RMEF volunteers and staff select hunting heritage projects to receive funding.

Partners for the Pennsylvania projects include the Pennsylvania Game Commission and various business, university, sportsmen, wildlife and civic organizations.

Since 1985, RMEF and its partners completed 341 different conservation and hunting heritage outreach projects in Pennsylvania with a combined value of more than $22.8 million. RMEF also made ten land acquisition purchases that opened or secured public access to 8,546 acres of Pennsylvania elk country.


RMEF Pennsylvania Elk Tag Auction to Benefit Conservation

MISSOULA, Mont.—The Rocky Mountain Elk Foundation will auction off a Pennsylvania Special Elk Conservation Tag to benefit conservation in the state of Pennsylvania.

“RMEF has a long history in Pennsylvania and we appreciate this opportunity to raise funds to benefit Pennsylvania elk and Pennsylvania elk country,” said Dave Ragantesi, RMEF senior regional director. “We want to thank our conservation partners at the Pennsylvania Game Commission (PGC) who will receive 100 percent of the proceeds from the auction to put back on the ground.”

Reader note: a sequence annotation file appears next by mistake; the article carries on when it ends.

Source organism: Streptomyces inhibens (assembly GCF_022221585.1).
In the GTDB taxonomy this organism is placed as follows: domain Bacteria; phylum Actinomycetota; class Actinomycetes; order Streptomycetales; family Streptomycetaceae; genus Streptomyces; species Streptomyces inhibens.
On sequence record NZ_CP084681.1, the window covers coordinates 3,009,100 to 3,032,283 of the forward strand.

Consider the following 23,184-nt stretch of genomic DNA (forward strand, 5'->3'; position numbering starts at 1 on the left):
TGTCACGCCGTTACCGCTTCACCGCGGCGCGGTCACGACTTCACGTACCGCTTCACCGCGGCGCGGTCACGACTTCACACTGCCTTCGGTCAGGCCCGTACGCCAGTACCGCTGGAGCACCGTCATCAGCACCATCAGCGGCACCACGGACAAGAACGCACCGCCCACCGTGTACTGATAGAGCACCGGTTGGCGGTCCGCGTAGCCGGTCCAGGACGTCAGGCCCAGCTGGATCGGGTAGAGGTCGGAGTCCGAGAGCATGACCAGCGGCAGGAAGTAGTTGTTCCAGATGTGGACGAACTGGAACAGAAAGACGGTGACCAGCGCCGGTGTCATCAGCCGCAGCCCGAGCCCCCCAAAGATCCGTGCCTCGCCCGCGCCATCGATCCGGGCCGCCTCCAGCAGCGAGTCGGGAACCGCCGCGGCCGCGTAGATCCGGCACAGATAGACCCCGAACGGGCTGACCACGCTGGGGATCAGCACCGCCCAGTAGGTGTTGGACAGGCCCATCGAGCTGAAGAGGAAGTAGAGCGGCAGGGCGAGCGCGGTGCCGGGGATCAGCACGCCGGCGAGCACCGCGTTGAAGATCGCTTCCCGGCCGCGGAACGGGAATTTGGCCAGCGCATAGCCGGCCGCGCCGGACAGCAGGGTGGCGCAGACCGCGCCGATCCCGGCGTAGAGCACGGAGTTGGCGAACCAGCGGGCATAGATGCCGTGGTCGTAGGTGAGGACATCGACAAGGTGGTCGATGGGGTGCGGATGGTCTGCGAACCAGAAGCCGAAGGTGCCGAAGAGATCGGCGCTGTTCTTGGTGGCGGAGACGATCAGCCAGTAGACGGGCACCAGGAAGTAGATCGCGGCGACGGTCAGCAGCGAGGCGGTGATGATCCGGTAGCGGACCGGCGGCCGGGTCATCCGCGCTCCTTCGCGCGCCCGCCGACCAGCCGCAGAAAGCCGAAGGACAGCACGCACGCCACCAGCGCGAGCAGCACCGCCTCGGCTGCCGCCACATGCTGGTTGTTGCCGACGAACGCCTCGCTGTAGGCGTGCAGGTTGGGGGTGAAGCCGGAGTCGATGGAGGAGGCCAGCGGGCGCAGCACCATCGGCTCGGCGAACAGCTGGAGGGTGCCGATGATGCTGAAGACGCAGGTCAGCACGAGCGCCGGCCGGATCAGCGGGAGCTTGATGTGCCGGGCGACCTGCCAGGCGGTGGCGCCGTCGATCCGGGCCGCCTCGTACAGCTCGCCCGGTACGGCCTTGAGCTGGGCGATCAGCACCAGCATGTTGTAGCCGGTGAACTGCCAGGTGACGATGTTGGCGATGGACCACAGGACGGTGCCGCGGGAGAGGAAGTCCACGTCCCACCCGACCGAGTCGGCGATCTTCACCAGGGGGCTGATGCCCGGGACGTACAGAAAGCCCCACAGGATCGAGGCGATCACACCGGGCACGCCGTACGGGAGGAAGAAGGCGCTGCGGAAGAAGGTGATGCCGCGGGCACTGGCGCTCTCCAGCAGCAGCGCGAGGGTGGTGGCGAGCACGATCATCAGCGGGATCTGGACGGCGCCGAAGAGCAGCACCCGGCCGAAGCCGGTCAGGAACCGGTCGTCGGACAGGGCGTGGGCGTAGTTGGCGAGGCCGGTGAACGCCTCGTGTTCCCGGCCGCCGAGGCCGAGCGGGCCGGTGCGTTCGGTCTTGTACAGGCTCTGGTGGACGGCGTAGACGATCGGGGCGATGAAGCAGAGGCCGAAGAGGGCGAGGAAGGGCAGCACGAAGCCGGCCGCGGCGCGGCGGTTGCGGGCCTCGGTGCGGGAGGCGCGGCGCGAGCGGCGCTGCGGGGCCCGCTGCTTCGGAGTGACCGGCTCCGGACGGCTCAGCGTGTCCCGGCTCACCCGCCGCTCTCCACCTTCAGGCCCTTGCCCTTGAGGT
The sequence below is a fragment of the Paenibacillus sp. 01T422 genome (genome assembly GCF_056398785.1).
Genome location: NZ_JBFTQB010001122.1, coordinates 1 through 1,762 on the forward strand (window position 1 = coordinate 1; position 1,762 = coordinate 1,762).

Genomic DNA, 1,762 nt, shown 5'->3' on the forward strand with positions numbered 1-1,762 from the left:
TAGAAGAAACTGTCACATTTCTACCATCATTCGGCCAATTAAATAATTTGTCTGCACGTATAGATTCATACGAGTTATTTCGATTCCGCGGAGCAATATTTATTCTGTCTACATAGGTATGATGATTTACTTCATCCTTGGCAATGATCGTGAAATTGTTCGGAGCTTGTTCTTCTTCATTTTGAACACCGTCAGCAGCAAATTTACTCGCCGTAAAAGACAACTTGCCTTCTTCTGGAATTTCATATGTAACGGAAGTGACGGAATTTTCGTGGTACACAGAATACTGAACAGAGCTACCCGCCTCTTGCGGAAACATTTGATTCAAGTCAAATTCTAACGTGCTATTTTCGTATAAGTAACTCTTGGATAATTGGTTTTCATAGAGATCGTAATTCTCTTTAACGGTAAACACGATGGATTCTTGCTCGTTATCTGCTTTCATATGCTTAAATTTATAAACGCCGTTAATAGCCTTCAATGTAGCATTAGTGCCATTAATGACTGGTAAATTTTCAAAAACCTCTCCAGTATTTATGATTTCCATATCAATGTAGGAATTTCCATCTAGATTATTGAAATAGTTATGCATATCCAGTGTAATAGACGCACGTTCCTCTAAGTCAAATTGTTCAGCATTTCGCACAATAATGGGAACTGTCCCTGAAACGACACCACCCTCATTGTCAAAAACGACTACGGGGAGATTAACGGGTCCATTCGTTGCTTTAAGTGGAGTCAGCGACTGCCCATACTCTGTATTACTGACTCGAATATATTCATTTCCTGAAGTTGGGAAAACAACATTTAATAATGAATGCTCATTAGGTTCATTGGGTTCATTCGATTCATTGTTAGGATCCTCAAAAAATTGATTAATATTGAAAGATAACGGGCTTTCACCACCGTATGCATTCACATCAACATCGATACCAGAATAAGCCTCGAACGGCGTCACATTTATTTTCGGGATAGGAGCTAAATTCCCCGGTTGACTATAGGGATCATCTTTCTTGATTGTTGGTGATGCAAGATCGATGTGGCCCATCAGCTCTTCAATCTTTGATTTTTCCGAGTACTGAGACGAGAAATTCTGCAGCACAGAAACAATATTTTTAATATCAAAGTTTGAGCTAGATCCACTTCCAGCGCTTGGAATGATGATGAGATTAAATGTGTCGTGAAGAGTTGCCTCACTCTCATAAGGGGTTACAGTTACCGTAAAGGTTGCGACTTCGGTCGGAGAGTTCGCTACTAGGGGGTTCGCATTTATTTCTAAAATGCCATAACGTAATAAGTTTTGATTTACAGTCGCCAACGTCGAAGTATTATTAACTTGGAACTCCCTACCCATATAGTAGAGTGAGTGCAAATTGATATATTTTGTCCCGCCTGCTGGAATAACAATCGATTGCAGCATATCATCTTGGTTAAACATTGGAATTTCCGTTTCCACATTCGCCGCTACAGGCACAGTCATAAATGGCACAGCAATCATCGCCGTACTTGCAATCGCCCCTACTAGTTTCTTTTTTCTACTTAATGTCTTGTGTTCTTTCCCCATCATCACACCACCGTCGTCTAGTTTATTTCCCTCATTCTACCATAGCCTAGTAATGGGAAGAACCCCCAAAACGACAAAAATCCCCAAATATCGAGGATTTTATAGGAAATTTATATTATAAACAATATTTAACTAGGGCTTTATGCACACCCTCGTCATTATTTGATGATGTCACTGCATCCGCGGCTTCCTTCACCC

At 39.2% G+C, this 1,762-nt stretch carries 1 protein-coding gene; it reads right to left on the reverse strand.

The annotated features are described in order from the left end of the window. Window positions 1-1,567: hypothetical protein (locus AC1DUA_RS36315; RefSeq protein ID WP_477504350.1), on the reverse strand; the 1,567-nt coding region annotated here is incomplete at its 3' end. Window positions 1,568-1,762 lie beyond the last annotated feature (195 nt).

RMEF auctioned off the same tag in 2010 and again in 2013, returning a total of $60,000 to the PGC.

The bull tag will be sold in advance of the Sept. 1—Nov. 8 elk season. It can be used in any Pennsylvania elk hunt zone with any legal weapon as per Pennsylvania hunting regulations. Hunters must purchase an elk hunting license (resident $25 or nonresident $250) and a general hunting license (resident $20.70 or nonresident $101.70.)

The Pennsylvania Special Elk Conservation Tag auction will take place via the Internet. It begins on July 31 and continues until 3:00 p.m. on August 5 MDT. For more information, contact Kristy Bosworth at kbosworth@rmef.org or call (406) 523-0242.

Additional details are available here: http://www.rmef.org/Events/PennsylvaniaElkTagAuction.aspx.

“RMEF and the PGC have a long and productive partnership in stewarding elk habitat in the Keystone State as well as enhancing conservation education,” added Ragantesi.

Since 1991, RMEF and its partners completed 301 conservation and hunting outreach projects in Pennsylvania with a combined value of more than $22.6 million that opened or secured public access to 8,465 acres. Approximately 11,000 Pennsylvanians are RMEF members.



Pennsylvania Considering Study of Predator Impact on Deer